The possible merger between Unicaja Banco and Liberbank will have an impact on staff, branch networks and central services, although it could be slight, because they are quite complementary in geographical terms and also because both entities have already made cuts Recently.
According to union sources consulted by the agency, who recall that the merger has yet to be confirmed, the greatest concern would be raised by duplications in the central services of the merged entity, as well as their possible location.
Unicaja, headquartered in Malaga, has its central services distributed between this city and Madrid, while Liberbank – fruit of the union of the old savings banks of Asturias, Extremadura, Cantabria and Castilla-La Mancha – has them in Asturias and Madrid , although with more weight in the Principality, where it has a deep roots.
Regarding the offices, Cáceres, Ciudad Real and Madrid are the areas in which the largest overlaps, that sources trust that they will be resolved without the need for layoffs.
They also highlight that this is going to be the first merger to be negotiated with the new collective agreement of the sector in force, which regulates teleworking for the first time, an option that has already proven its effectiveness during the pandemic and that could help avoid forced transfers. .
The union of these former savings banks would give rise to the fifth Spanish financial group, with some tototal assets of about € 100 billion, a network of more than 1,600 offices and a staff of just under 10,000 workers.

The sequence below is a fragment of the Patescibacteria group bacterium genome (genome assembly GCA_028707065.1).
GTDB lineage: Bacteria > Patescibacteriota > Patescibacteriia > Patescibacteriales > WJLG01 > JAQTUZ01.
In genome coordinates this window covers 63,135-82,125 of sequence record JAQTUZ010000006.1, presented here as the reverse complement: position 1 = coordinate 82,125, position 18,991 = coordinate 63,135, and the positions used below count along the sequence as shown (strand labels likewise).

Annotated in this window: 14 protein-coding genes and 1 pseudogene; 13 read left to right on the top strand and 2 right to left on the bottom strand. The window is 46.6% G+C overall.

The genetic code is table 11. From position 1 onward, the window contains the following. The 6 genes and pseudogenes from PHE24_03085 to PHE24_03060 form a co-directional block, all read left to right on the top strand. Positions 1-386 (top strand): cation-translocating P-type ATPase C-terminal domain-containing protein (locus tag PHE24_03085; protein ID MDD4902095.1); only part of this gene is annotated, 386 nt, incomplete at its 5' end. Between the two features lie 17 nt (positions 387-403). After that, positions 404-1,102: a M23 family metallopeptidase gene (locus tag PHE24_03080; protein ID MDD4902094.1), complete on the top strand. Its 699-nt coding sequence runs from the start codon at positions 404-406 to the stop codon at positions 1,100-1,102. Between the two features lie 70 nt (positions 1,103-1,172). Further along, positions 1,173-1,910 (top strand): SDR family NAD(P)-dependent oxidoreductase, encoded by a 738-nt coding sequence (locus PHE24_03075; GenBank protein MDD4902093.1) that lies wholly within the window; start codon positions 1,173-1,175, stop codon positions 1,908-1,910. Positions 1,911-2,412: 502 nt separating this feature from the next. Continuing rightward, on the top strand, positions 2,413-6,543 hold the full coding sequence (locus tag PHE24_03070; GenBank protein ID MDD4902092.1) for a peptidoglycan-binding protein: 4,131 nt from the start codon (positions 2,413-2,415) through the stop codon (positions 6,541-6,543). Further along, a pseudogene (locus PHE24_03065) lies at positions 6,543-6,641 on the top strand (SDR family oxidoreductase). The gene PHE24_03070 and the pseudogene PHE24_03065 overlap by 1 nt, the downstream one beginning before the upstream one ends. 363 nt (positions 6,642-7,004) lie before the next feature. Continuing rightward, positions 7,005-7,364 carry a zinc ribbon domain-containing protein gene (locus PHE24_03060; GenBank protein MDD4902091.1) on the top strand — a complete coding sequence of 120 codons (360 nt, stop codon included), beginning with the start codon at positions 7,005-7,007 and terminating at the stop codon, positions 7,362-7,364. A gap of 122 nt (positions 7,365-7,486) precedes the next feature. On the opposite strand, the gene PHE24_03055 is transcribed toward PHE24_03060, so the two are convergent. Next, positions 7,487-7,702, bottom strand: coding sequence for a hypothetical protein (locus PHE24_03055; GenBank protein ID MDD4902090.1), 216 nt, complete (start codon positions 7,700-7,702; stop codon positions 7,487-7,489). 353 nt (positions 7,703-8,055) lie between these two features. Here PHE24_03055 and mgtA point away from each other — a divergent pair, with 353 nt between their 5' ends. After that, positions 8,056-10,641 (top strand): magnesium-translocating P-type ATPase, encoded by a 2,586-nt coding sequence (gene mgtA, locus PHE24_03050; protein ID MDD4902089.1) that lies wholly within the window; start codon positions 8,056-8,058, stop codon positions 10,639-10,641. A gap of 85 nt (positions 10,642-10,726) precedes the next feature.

According to the sources consulted, with their merger, the two entities could circumvent the climbing thecredit default that the sector takes for granted due to the coronavirus crisis and that for the moment it has remained more or less controlled thanks to the moratoriums and credits with government endorsement.
Everything is still up in the air and will depend on multiple variables, such as shareholding distribution, which was the reason for the failure of the negotiations in 2018, which was going to be 60-40 in favor of Unicaja, and which could opt a little more towards Liberbank this time, according to sources.
Other union sources consulted have expressed their concern because they consider that, if it materializes, both this union and that of CaixaBank and Bankia will lead the sector towards a financial oligopoly that does not seem to disturb “anyone.”
At the moment, the sector is waiting for the entities’ boards of directors to be convened, which have not wanted to confirm any data, beyond a preliminary approach, communicated this Monday to the National Securities Market Commission (CNMV) .